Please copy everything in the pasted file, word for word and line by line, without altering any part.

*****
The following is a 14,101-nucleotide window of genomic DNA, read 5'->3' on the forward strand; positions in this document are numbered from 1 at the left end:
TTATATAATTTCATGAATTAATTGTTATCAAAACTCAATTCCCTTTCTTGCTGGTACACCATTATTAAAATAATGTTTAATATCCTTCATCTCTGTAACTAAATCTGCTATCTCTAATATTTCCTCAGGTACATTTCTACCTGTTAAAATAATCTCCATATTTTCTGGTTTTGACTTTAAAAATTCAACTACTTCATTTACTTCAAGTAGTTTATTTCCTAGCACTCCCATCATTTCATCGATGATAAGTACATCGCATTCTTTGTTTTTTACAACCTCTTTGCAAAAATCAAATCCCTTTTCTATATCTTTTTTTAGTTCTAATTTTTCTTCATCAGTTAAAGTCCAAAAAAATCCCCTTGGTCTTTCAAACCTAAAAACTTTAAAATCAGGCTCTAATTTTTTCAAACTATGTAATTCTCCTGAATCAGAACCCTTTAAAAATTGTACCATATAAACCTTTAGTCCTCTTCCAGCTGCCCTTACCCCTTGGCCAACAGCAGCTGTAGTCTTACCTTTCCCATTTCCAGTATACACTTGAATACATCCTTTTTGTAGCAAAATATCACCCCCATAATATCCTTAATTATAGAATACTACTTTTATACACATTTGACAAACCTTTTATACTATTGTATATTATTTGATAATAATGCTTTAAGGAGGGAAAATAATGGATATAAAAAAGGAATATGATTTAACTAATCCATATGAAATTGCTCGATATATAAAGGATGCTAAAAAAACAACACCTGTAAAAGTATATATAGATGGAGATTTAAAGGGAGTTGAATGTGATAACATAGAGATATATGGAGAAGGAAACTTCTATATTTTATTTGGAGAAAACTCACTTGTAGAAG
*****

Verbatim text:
The following is a 14,101-nucleotide window of genomic DNA, read 5'->3' on the forward strand; positions in this document are numbered from 1 at the left end:
TTATATAATTTCATGAATTAATTGTTATCAAAACTCAATTCCCTTTCTTGCTGGTACACCATTATTAAAATAATGTTTAATATCCTTCATCTCTGTAACTAAATCTGCTATCTCTAATATTTCCTCAGGTACATTTCTACCTGTTAAAATAATCTCCATATTTTCTGGTTTTGACTTTAAAAATTCAACTACTTCATTTACTTCAAGTAGTTTATTTCCTAGCACTCCCATCATTTCATCGATGATAAGTACATCGCATTCTTTGTTTTTTACAACCTCTTTGCAAAAATCAAATCCCTTTTCTATATCTTTTTTTAGTTCTAATTTTTCTTCATCAGTTAAAGTCCAAAAAAATCCCCTTGGTCTTTCAAACCTAAAAACTTTAAAATCAGGCTCTAATTTTTTCAAACTATGTAATTCTCCTGAATCAGAACCCTTTAAAAATTGTACCATATAAACCTTTAGTCCTCTTCCAGCTGCCCTTACCCCTTGGCCAACAGCAGCTGTAGTCTTACCTTTCCCATTTCCAGTATACACTTGAATACATCCTTTTTGTAGCAAAATATCACCCCCATAATATCCTTAATTATAGAATACTACTTTTATACACATTTGACAAACCTTTTATACTATTGTATATTATTTGATAATAATGCTTTAAGGAGGGAAAATAATGGATATAAAAAAGGAATATGATTTAACTAATCCATATGAAATTGCTCGATATATAAAGGATGCTAAAAAAACAACACCTGTAAAAGTATATATAGATGGAGATTTAAAGGGAGTTGAATGTGATAACATAGAGATATATGGAGAAGGAAACTTCTATATTTTATTTGGAGAAAACTCACTTGTAGAAG